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Markets mixed on stimulus uncertainty

2020-10-24 HKT 05:11
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  • Stimulus talks continue to drive movement on Wall Street ahead of the US elections. File image: Shutterstock
    Stimulus talks continue to drive movement on Wall Street ahead of the US elections. File image: Shutterstock
The S&P 500 and Nasdaq closed modestly higher on Friday in choppy trading, with investors keeping a close eye on negotiations on a US stimulus package that would ease the economic shock caused by the coronavirus pandemic.

The Dow ended lower on the day, moving within tight ranges.

Uncertainty over the timeline of the relief legislation has been weighing on Wall Street's major indexes in recent sessions, with all three indexes posting declines for the week.

US House Speaker Nancy Pelosi said it still was possible to get another round of Covid-19 aid before the November 3 election, but that it was up to President Donald Trump to act, including talking to reluctant Senate Republicans, if he wants it.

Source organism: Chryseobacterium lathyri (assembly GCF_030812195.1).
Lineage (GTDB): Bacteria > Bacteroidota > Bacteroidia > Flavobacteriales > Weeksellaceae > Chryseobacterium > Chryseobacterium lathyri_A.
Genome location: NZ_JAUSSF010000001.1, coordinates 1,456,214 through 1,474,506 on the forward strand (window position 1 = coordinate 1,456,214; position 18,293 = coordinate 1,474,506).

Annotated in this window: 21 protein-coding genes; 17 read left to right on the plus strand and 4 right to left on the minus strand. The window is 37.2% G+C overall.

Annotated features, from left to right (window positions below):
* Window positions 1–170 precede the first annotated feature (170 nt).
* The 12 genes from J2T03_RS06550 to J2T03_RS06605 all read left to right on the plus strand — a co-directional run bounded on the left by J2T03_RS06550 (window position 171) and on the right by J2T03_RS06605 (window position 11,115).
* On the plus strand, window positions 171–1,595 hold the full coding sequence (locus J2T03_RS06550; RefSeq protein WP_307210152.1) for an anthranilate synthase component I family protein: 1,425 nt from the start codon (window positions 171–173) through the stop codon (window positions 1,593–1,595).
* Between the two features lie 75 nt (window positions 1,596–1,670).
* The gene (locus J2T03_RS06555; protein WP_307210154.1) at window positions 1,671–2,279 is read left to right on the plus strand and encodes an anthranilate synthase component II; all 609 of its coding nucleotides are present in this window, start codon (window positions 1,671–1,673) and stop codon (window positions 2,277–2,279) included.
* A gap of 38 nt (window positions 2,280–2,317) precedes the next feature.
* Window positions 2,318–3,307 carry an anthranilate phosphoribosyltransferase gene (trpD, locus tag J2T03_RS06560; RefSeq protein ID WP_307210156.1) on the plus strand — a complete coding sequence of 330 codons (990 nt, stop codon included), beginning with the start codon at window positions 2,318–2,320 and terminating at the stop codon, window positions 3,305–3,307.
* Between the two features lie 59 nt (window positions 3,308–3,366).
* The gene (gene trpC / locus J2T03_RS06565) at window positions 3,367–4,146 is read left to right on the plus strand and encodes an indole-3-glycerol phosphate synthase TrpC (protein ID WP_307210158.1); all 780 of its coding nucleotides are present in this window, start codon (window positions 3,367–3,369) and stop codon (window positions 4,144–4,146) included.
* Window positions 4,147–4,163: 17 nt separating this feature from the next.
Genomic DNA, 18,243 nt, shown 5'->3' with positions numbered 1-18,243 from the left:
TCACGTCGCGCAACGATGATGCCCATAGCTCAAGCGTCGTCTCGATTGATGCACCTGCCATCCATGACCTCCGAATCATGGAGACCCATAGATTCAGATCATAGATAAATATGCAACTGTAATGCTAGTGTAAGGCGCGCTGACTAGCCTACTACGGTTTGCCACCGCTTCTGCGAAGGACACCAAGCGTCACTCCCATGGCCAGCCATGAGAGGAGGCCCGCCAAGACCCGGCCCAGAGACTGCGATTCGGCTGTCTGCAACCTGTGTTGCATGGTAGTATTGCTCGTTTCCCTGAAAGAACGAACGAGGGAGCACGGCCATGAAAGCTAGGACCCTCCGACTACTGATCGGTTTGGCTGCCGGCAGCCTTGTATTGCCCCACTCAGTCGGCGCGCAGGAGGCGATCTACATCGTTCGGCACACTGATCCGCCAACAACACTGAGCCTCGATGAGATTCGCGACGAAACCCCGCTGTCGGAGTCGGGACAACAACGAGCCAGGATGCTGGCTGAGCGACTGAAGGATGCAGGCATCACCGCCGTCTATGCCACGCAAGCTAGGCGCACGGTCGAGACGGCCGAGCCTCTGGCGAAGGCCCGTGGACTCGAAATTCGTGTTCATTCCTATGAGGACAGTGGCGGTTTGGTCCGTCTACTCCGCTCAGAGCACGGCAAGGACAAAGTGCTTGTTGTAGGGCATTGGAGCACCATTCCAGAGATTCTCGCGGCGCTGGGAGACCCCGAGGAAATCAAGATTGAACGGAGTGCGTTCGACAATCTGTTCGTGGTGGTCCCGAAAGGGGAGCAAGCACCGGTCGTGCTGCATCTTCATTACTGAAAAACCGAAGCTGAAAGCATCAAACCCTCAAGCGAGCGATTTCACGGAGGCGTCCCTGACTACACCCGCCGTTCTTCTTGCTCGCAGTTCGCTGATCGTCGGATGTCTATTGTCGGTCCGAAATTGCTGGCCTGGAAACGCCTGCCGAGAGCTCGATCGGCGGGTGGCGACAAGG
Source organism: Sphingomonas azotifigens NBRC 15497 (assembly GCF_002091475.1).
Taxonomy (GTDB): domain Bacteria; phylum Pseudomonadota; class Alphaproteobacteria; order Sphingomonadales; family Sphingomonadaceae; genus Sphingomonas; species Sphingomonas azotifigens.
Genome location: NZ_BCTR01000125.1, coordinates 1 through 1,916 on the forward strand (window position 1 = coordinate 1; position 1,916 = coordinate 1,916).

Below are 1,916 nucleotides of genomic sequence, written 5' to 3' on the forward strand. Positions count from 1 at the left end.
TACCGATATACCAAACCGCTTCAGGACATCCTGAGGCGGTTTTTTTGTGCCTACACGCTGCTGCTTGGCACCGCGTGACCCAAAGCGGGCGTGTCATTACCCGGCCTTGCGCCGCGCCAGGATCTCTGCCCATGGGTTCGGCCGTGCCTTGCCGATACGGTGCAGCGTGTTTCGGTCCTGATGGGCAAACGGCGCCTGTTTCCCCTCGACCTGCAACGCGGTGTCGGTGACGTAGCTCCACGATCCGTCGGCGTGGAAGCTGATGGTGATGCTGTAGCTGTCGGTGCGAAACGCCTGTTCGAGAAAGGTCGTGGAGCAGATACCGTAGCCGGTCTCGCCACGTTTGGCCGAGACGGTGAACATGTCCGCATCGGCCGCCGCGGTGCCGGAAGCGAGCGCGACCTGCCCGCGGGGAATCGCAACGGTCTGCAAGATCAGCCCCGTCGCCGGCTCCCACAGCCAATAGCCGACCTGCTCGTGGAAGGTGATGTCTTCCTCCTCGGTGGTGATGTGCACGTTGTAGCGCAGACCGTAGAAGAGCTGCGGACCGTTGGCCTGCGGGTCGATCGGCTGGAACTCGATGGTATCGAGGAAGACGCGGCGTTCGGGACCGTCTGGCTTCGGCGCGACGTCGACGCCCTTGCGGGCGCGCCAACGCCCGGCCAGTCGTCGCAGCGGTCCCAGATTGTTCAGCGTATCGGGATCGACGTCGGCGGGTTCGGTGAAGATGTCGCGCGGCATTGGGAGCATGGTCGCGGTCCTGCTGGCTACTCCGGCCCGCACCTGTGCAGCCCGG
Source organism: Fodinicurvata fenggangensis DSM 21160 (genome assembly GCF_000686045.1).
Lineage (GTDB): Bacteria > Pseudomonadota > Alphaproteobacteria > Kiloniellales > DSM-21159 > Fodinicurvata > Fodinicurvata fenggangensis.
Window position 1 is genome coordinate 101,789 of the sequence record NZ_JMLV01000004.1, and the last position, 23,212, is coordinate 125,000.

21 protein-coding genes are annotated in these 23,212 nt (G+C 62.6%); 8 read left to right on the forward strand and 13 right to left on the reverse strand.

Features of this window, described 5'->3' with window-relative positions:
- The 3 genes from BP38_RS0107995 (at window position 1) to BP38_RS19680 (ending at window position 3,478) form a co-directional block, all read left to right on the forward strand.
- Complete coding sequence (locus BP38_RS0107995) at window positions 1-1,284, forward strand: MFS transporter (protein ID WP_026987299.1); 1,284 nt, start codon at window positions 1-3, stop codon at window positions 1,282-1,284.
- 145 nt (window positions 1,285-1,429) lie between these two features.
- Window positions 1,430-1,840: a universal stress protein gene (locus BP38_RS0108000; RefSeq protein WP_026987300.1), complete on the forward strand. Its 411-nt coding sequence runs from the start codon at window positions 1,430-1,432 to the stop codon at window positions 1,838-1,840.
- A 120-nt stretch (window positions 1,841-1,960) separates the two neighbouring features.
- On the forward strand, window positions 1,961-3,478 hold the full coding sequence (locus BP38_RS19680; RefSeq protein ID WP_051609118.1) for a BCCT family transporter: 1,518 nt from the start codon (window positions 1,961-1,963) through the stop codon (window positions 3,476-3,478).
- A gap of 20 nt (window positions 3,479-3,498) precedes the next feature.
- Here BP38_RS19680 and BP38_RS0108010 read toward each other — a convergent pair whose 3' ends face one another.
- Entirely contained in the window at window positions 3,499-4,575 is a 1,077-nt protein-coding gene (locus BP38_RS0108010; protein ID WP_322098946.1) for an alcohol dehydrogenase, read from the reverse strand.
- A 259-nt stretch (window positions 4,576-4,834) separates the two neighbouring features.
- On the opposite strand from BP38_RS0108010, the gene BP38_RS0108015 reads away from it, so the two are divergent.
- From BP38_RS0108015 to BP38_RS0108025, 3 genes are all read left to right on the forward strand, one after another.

Trump and Treasury Secretary Steven Mnuchin countered that Pelosi must compromise to get an aid package, saying significant differences remained between the Republican administration and Democrats.

Still the market believes a stimulus deal is going to get done: The only question would be size and timing, analysts said.

The Dow Jones Industrial Average closed down 0.1 percent, at 28,336, the S&P 500 gained 0.34 percent, to 3,465 and the Nasdaq Composite added 0.37 percent, to 11,548.

The communication services sector rose 1.1 percent, the highest gainer among the major S&P sectors.

"This has been a stimulus-driven market for several weeks – today is more evidence of that," said Lindsey Bell, chief investment strategist at Ally Invest, in Charlotte, North Carolina.

"The market believes we are getting a stimulus. But it wants to know when it's going to pass because it's going to take time for the money to flow out," she added.

A sharp 10 percent fall in chipmaker Intel Corp after it reported a drop in margins earlier weighed on the market. Intel's results were pressured as consumers bought cheaper laptops and pandemic-stricken businesses and governments clamped down on data center spending.

Next week's focus will be on results from Big Tech companies Apple, Facebook, Amazon and Google-parent Alphabet. (Reuters)